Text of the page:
Amber trade booms in northwestern Ukraine, but a shadowy criminal network largely benefits over thousands of miners.
Klesiv, Ukraine – Trundling along the decrepit roads of this remote corner of northwestern Ukraine, past dreary villages and decaying bus stops, few would suspect that the ground beneath is abundant with amber, a gemstone valued around the world as jewellery.
In reality, the business here is booming – but the profits are whisked away into the shadows. The vast majority of the poorly regulated industry operates outside state control, funnelling hundreds of million dollars each year into the hands of illegal miners, smugglers and, critics say, the politicians and armed gangs who run the racket.
“The closer you are to the trafficking, the more money it makes you,” said local investigative journalist Dmytro Leontiyuk. As Ukraine struggles to shake off its reputation as Europe’s most corrupt country, authorities here are proving how hard that can be by failing to rein in a lucrative trade that deprives the state of desperately needed cash.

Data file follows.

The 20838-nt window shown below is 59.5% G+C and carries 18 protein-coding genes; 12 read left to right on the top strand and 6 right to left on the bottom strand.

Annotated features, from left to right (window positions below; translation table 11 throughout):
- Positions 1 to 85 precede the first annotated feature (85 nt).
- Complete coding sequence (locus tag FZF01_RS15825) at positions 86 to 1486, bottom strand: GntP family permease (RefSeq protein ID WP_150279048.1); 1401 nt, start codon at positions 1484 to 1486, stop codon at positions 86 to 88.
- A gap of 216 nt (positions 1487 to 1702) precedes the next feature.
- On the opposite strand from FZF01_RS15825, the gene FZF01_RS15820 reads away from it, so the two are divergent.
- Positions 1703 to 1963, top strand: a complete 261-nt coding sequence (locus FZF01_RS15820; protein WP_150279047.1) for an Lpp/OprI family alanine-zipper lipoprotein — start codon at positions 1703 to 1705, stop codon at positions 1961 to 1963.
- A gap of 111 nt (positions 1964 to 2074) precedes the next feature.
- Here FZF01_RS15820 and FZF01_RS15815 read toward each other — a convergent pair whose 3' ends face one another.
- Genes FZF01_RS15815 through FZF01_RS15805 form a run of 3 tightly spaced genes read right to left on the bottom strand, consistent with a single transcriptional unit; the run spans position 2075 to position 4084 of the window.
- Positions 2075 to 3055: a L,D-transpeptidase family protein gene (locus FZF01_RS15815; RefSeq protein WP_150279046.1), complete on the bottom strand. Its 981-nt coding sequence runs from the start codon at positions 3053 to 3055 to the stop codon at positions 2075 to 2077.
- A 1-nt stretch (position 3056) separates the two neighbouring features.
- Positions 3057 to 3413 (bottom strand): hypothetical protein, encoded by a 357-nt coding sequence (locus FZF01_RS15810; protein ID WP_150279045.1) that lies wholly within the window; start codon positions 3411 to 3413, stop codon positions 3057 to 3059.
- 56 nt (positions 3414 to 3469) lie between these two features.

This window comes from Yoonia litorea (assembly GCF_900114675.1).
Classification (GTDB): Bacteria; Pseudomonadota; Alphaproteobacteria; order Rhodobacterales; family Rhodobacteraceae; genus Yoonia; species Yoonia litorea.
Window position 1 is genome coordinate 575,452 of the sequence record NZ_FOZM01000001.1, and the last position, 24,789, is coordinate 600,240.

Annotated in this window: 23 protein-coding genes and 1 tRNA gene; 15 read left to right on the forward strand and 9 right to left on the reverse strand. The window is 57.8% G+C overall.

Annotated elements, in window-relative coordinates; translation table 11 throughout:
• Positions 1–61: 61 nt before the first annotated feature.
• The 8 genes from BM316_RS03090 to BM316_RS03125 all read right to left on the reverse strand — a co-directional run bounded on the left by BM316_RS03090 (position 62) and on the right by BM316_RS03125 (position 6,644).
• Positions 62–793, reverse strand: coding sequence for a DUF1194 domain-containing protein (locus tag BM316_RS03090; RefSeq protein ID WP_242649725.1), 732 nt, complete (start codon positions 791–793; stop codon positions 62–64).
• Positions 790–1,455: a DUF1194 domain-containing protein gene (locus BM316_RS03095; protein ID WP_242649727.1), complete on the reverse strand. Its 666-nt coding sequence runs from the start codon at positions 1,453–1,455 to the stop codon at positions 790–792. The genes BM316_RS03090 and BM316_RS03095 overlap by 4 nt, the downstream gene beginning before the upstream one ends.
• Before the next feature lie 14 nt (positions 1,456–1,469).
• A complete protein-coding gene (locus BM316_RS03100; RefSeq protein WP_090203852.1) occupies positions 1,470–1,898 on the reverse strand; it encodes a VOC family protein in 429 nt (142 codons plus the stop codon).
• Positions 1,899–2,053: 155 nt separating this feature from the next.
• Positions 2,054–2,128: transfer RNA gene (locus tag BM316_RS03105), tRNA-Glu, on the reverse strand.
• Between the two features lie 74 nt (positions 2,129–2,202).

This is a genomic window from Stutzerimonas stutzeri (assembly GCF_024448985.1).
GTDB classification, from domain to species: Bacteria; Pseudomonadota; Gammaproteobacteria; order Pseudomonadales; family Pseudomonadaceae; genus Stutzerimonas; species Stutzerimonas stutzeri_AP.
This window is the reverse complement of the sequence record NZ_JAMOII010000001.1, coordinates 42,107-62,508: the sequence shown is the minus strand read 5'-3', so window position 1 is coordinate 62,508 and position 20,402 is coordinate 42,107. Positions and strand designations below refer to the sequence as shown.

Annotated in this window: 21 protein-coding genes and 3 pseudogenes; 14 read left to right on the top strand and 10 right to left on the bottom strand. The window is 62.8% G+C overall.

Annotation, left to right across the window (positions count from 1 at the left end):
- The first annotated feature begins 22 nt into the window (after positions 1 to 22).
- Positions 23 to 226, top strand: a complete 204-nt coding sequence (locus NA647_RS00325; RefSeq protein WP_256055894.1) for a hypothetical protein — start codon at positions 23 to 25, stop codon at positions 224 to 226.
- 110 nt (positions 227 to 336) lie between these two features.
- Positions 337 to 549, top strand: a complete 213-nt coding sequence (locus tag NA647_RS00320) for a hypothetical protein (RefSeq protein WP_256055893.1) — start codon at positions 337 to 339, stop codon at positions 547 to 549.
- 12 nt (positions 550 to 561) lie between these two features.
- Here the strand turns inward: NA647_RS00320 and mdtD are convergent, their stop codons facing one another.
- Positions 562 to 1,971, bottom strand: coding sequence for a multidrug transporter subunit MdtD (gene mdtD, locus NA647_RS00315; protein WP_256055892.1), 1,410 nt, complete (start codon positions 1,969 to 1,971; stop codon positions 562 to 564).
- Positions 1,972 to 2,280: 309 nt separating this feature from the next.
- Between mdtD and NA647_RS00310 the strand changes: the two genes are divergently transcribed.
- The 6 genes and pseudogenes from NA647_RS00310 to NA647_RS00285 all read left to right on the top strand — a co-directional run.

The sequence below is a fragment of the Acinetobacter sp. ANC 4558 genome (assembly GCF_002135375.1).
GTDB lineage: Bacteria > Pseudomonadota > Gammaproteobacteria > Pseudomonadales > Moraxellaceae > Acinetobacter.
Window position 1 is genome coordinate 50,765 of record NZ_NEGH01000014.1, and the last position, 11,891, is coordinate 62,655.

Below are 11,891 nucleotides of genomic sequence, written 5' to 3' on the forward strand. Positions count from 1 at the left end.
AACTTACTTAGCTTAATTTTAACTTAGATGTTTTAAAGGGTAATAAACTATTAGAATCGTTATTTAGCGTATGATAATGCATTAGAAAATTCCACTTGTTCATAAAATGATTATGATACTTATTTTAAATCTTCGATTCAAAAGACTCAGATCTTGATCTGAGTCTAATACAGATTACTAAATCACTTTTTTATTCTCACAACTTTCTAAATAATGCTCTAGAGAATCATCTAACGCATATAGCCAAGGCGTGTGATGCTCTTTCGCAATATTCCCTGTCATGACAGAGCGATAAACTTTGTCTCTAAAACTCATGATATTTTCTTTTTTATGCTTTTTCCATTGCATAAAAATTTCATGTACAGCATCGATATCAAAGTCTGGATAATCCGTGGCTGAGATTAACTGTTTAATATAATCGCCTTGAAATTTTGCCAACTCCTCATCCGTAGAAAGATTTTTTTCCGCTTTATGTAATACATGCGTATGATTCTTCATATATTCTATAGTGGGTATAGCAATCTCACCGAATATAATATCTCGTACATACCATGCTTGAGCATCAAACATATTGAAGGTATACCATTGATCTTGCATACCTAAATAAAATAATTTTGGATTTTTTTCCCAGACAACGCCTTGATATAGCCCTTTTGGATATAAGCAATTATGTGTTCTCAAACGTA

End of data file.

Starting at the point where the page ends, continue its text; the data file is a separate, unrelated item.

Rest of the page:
Currently, only a handful of firms hold extraction rights. Officials say up to 300 tonnes are extracted from this part of Ukraine each year, feeding demand from buyers from as far away as China and the Middle East.
Activists say effective legislation would be a first step in regulating the business, even if few believe it would change things overnight. But a draft law legalising amber extraction is still sitting in parliament.
Meanwhile, brigades of miners toil in forests here in the Rivne region, and two neighbouring regions, are ravaging thousands of hectares of local land by uprooting trees and digging out amber from the soil.
Vasyl Bedriy, head of the regional branch of the Security Service of Ukraine (SBU), said they are only one part of a sophisticated and wide-ranging network.
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